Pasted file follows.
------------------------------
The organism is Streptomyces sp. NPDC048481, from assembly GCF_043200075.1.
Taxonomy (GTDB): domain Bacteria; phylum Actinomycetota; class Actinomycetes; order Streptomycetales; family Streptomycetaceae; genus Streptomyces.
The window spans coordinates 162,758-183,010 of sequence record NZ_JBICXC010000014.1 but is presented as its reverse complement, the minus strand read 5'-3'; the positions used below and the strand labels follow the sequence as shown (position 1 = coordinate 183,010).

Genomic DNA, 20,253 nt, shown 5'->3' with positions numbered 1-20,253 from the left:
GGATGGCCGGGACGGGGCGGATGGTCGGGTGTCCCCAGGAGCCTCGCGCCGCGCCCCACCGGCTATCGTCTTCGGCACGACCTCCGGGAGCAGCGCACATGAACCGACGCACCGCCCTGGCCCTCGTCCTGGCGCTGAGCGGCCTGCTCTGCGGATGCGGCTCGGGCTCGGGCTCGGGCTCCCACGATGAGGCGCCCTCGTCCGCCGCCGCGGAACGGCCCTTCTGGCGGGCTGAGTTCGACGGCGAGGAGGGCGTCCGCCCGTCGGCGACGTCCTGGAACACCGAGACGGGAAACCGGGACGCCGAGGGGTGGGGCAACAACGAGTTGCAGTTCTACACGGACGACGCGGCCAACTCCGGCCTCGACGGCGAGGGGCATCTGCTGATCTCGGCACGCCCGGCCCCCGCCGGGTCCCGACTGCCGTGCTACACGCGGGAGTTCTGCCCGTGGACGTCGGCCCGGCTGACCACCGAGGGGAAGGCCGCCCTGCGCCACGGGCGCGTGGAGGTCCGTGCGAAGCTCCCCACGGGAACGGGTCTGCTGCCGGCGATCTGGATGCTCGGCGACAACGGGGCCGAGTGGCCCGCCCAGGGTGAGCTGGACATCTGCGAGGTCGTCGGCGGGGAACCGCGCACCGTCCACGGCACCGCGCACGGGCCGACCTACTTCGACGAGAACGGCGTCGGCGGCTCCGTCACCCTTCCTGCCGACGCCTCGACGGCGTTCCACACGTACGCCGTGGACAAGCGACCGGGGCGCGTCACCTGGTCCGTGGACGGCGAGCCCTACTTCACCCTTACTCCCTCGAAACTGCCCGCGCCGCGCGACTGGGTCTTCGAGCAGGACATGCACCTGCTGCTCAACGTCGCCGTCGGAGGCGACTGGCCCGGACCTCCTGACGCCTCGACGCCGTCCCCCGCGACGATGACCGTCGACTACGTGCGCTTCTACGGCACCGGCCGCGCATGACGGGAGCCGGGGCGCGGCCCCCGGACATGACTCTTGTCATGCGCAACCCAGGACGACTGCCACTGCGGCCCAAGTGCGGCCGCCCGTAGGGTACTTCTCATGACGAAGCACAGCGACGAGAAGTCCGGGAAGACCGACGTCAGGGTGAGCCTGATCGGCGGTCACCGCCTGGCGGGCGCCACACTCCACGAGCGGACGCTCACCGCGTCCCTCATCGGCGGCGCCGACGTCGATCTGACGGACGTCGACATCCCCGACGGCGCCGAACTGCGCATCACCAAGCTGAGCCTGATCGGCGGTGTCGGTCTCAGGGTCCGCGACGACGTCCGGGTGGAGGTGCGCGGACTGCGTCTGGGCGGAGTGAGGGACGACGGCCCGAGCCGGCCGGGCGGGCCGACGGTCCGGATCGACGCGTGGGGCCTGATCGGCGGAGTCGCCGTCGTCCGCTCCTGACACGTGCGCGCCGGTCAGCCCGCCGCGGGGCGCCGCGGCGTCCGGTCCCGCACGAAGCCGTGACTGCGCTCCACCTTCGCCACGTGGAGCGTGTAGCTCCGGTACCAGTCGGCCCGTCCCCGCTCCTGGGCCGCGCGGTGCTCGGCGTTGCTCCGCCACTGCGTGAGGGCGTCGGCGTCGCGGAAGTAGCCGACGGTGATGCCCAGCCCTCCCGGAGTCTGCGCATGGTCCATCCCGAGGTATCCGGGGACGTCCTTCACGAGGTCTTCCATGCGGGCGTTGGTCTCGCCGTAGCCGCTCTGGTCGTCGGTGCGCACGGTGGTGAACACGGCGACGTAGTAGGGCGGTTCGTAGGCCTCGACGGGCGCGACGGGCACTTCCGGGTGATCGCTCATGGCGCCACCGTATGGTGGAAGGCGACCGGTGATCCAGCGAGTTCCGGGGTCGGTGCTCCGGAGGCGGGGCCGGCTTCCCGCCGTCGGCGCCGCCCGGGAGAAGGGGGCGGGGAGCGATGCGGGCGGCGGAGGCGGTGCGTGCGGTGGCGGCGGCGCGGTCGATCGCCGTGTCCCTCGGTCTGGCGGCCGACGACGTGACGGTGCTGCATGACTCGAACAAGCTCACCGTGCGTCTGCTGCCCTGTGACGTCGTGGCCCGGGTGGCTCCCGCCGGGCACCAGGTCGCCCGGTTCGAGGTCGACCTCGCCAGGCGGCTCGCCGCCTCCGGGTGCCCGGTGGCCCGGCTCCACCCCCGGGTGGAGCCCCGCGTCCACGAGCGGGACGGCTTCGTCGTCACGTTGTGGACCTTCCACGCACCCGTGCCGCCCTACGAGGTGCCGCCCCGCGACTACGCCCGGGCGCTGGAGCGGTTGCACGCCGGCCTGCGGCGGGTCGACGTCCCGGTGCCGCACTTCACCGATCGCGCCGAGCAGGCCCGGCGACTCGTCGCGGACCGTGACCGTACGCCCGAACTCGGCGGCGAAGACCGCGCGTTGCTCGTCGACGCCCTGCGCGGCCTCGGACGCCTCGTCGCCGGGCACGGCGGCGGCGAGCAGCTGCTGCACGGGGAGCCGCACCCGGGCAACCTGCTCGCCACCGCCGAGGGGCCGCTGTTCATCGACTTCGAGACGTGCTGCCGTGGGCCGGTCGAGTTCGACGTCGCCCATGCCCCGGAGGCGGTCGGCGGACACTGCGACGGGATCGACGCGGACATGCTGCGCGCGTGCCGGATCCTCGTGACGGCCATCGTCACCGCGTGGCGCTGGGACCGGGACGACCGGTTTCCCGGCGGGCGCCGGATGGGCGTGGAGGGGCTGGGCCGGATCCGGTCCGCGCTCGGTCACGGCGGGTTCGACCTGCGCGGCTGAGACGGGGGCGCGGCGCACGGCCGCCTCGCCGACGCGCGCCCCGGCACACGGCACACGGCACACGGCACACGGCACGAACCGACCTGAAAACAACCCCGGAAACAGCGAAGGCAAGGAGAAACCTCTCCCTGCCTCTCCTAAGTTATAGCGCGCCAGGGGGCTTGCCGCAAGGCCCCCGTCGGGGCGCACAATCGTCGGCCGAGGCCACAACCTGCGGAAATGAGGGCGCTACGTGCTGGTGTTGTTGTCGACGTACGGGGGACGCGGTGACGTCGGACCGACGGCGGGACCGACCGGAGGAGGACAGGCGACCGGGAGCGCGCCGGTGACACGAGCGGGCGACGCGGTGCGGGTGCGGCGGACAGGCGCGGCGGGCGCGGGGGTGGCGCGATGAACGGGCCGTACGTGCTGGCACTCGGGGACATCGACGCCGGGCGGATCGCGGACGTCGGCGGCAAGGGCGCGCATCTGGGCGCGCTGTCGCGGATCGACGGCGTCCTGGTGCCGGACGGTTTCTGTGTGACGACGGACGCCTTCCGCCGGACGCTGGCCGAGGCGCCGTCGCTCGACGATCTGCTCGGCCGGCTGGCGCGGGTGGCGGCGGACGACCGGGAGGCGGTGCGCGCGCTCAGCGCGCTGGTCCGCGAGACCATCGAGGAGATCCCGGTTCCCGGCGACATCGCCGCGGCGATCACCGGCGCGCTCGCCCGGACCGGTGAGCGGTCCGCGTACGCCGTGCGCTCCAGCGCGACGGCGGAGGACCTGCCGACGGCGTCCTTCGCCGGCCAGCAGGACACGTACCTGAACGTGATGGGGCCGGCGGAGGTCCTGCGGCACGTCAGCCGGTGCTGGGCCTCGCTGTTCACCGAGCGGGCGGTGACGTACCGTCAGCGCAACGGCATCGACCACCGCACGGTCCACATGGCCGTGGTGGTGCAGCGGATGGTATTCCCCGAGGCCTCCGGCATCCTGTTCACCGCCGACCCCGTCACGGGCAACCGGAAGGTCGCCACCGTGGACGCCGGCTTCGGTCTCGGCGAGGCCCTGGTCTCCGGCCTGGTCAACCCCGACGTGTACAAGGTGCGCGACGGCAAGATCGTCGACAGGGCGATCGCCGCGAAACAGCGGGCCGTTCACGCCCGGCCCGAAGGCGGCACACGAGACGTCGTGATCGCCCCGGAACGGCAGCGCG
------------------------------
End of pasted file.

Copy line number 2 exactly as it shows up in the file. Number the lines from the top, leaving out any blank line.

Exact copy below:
Taxonomy (GTDB): domain Bacteria; phylum Actinomycetota; class Actinomycetes; order Streptomycetales; family Streptomycetaceae; genus Streptomyces.